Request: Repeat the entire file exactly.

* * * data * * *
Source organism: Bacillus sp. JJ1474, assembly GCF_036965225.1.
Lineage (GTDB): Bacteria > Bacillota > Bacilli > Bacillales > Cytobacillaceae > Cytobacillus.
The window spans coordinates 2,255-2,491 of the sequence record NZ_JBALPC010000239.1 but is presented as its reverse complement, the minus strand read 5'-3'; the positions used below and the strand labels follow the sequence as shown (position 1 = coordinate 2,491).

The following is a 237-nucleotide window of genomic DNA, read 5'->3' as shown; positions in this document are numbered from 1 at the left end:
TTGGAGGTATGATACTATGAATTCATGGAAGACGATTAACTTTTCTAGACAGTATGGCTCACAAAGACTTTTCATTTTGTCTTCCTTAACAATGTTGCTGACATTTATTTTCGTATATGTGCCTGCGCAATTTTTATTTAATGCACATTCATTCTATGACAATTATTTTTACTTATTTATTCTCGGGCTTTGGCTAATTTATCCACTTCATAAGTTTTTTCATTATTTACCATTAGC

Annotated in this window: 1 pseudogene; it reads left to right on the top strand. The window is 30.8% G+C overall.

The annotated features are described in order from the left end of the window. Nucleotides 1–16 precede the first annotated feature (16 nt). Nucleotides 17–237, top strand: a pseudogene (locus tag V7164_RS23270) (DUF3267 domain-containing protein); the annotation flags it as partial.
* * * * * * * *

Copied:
Source organism: Bacillus sp. JJ1474, assembly GCF_036965225.1.
Lineage (GTDB): Bacteria > Bacillota > Bacilli > Bacillales > Cytobacillaceae > Cytobacillus.
The window spans coordinates 2,255-2,491 of the sequence record NZ_JBALPC010000239.1 but is presented as its reverse complement, the minus strand read 5'-3'; the positions used below and the strand labels follow the sequence as shown (position 1 = coordinate 2,491).

The following is a 237-nucleotide window of genomic DNA, read 5'->3' as shown; positions in this document are numbered from 1 at the left end:
TTGGAGGTATGATACTATGAATTCATGGAAGACGATTAACTTTTCTAGACAGTATGGCTCACAAAGACTTTTCATTTTGTCTTCCTTAACAATGTTGCTGACATTTATTTTCGTATATGTGCCTGCGCAATTTTTATTTAATGCACATTCATTCTATGACAATTATTTTTACTTATTTATTCTCGGGCTTTGGCTAATTTATCCACTTCATAAGTTTTTTCATTATTTACCATTAGC

Annotated in this window: 1 pseudogene; it reads left to right on the top strand. The window is 30.8% G+C overall.

The annotated features are described in order from the left end of the window. Nucleotides 1–16 precede the first annotated feature (16 nt). Nucleotides 17–237, top strand: a pseudogene (locus tag V7164_RS23270) (DUF3267 domain-containing protein); the annotation flags it as partial.